Squamish council moves up discussion of turf field 

Council votes to discuss process and costs before next regular meeting

After their June 21 decision to award $400,000 in Squamish Sport Legacy Funding to build an artificial turf field, bringing the total funding to roughly $1 million with money from the association and grant money, Squamish council debated how soon to release the funds and discuss whatever funding that the district will have to make up to see the project through.

Given that the construction window is likely closed for this year, some councillors wondered what the rush is while others wanted some of the work to get underway. It was also clear that the councillors and district did not have enough information on what the total costs would be or other details of the construction.

"I want to know what we can get done with a million... so in the spring we can get building," said Councillor Patricia Heintzman.

Mayor Greg Gardner suggested booking some time at the July 26 Committee of the Whole (COW) meeting to discuss the details of the project and give staff more time to come up with answers to their questions, but Paul Lalli made a motion to move up the discussion to the July 19 COW meeting so any motions could be passed in the regular council meeting that night - speeding up the process.

Both Mayor Gardner and Doug Race opposed the motion because of the timing, but lost the vote.

The discussions will include more on the release of funds and when to issue a Request for Proposals to design the field. There would be another RFP for the construction, which is estimated at between $1.5 million and $2 million.

The Squamish Soccer Association is having a difficult time with its existing fields, which are frequently closed because of wet weather. Instead, the soccer association has been booking time at the Quest University field, which is expensive for players and the league.

 

Council endorses land swap with province, First Nations

The revelation that a 94-year-old surveying area resulted in the construction of 12 private homes on 14 lots on Squamish Nation land sent the province scrambling to work out a deal to fix the problem. It's estimated that the lands in question are worth $4.5 million, but Squamish indicated that it would be open to land swaps as well as compensation.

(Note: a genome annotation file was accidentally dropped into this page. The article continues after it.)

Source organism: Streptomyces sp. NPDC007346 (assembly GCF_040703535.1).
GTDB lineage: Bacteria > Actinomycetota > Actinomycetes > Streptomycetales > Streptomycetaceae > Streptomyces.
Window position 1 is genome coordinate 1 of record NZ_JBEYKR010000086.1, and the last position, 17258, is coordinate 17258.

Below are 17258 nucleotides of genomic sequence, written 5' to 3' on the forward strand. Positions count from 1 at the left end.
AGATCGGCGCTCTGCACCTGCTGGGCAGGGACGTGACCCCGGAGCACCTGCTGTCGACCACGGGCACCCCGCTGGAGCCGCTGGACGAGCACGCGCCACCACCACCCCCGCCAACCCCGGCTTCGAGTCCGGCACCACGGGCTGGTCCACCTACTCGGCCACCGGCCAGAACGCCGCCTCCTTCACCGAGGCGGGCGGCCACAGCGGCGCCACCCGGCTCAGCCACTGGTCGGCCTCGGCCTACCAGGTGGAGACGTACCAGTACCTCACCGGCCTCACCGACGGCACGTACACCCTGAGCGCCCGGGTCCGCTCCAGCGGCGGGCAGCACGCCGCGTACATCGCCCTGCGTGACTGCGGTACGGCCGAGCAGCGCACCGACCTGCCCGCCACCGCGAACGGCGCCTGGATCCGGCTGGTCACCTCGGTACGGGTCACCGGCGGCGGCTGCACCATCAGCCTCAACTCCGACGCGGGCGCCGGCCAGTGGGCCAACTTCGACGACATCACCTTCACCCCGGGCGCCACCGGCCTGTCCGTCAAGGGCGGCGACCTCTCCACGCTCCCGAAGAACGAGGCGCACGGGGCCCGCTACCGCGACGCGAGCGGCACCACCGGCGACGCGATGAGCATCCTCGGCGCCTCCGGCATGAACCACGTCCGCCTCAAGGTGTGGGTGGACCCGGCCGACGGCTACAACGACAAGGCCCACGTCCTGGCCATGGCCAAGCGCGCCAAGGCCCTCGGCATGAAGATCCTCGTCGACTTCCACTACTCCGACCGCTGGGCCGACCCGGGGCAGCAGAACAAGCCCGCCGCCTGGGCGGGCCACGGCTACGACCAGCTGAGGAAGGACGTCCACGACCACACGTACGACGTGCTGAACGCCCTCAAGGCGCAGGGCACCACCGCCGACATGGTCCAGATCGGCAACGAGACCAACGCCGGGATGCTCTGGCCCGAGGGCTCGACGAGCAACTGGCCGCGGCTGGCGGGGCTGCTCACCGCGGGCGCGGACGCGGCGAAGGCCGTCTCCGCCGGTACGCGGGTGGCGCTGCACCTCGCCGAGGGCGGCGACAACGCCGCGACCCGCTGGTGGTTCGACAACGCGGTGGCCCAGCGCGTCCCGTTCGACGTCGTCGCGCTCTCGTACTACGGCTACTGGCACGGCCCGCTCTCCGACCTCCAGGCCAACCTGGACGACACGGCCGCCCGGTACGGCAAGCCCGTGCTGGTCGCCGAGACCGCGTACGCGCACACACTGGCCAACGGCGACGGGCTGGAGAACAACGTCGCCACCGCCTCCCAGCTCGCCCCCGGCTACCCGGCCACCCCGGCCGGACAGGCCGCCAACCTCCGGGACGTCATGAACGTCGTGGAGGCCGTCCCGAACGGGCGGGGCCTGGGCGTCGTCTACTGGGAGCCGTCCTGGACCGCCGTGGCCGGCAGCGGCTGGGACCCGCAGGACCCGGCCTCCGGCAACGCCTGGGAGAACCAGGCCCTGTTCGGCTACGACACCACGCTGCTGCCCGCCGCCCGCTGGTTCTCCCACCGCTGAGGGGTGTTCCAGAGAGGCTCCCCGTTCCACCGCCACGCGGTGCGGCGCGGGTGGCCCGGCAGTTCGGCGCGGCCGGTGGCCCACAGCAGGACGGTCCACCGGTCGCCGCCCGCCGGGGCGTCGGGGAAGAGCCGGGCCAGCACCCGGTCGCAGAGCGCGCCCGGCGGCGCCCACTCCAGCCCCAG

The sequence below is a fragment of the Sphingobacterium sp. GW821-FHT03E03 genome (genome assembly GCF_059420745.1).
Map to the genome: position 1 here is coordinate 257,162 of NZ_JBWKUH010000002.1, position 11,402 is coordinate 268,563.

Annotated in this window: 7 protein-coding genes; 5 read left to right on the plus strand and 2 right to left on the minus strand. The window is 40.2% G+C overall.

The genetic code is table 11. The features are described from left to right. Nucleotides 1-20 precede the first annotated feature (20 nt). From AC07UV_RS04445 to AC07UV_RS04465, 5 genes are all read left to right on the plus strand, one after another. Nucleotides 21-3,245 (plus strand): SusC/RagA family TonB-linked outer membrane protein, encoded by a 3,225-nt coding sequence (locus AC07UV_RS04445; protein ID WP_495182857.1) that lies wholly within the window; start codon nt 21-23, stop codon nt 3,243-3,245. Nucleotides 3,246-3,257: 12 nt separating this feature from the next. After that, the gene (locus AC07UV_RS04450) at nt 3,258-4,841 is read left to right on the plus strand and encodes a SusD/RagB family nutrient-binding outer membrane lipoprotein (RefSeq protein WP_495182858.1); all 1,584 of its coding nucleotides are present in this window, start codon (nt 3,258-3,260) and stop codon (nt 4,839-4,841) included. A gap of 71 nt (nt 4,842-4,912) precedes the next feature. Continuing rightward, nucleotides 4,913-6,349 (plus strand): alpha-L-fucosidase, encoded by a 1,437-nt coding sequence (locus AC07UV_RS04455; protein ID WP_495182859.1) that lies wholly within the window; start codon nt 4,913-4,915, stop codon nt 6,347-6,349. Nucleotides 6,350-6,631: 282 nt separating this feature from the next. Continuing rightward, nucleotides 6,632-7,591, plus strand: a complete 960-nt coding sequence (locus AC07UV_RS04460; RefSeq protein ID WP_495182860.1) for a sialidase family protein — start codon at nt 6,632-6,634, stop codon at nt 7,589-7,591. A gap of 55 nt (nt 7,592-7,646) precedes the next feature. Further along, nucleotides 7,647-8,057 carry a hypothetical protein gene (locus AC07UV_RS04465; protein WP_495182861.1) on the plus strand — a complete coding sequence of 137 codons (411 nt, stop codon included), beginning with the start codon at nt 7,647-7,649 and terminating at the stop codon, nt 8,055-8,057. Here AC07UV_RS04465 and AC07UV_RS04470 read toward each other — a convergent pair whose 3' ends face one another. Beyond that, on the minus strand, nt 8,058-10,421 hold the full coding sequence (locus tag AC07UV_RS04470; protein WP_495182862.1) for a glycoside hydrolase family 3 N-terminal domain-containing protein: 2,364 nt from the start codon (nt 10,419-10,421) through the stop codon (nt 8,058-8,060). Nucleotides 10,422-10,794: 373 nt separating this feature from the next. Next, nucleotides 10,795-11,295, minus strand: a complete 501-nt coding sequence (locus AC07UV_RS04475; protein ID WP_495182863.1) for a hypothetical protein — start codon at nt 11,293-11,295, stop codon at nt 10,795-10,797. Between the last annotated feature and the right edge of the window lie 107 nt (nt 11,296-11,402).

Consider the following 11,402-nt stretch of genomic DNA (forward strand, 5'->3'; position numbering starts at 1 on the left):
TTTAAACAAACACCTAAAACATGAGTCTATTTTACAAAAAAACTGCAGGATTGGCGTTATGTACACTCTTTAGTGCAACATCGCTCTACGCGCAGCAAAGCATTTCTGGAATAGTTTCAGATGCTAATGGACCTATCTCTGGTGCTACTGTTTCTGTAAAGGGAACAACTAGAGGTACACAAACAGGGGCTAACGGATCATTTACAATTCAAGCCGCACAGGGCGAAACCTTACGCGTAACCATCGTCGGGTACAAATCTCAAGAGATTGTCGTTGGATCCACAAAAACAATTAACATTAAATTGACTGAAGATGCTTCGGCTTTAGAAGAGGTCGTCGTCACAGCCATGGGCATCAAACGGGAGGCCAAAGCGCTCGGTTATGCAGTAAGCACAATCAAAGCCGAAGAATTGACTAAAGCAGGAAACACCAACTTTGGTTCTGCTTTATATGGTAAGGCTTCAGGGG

At Squamish Council on Tuesday, councillors voted unanimously to pass on comments to the province regarding the sale and transfer of 210 acres of Crown lands in the District of Squamish to First Nations. While council did not object to the sale of the lands, council maintained that the zoning in the Official Community Plan would continue to apply to those lands. They also objected to including Lot 1 because it was part of a plan to expand the cemetery and requested that Lots 7 and 8 be designated for parks and recreation. As for the Ray Peters Trail, they asked for a minimum 10 metre setback from any development.

As well as the Crown land, Squamish Nation would take ownership of 99 hectares of land in the area that they would apply to add to their reserve lands.

Some members of Squamish council had misgivings about sending the letter to the province because of concerns that it could impact the relationship between the district and Squamish Nation, as well as the recent Intergovernmental Cooperation Accord they signed onto.

"My concern was this might upset our relationship with Squamish Nation and show bad faith on our part given our discussions and the Intergovernmental Cooperation Accord, and the number of projects we have on the go with First Nations," said Councillor Doug Race.

However, he was assured that the district's reply to the province was discussed with First Nations, and they did not object to any of the district's requests.

"My only concern is that Squamish Nation might take this the wrong way and now that concern is alleviated," said Race before voting in favour of the letter to the province. The recommendations to the province passed unanimously.

 

 

 

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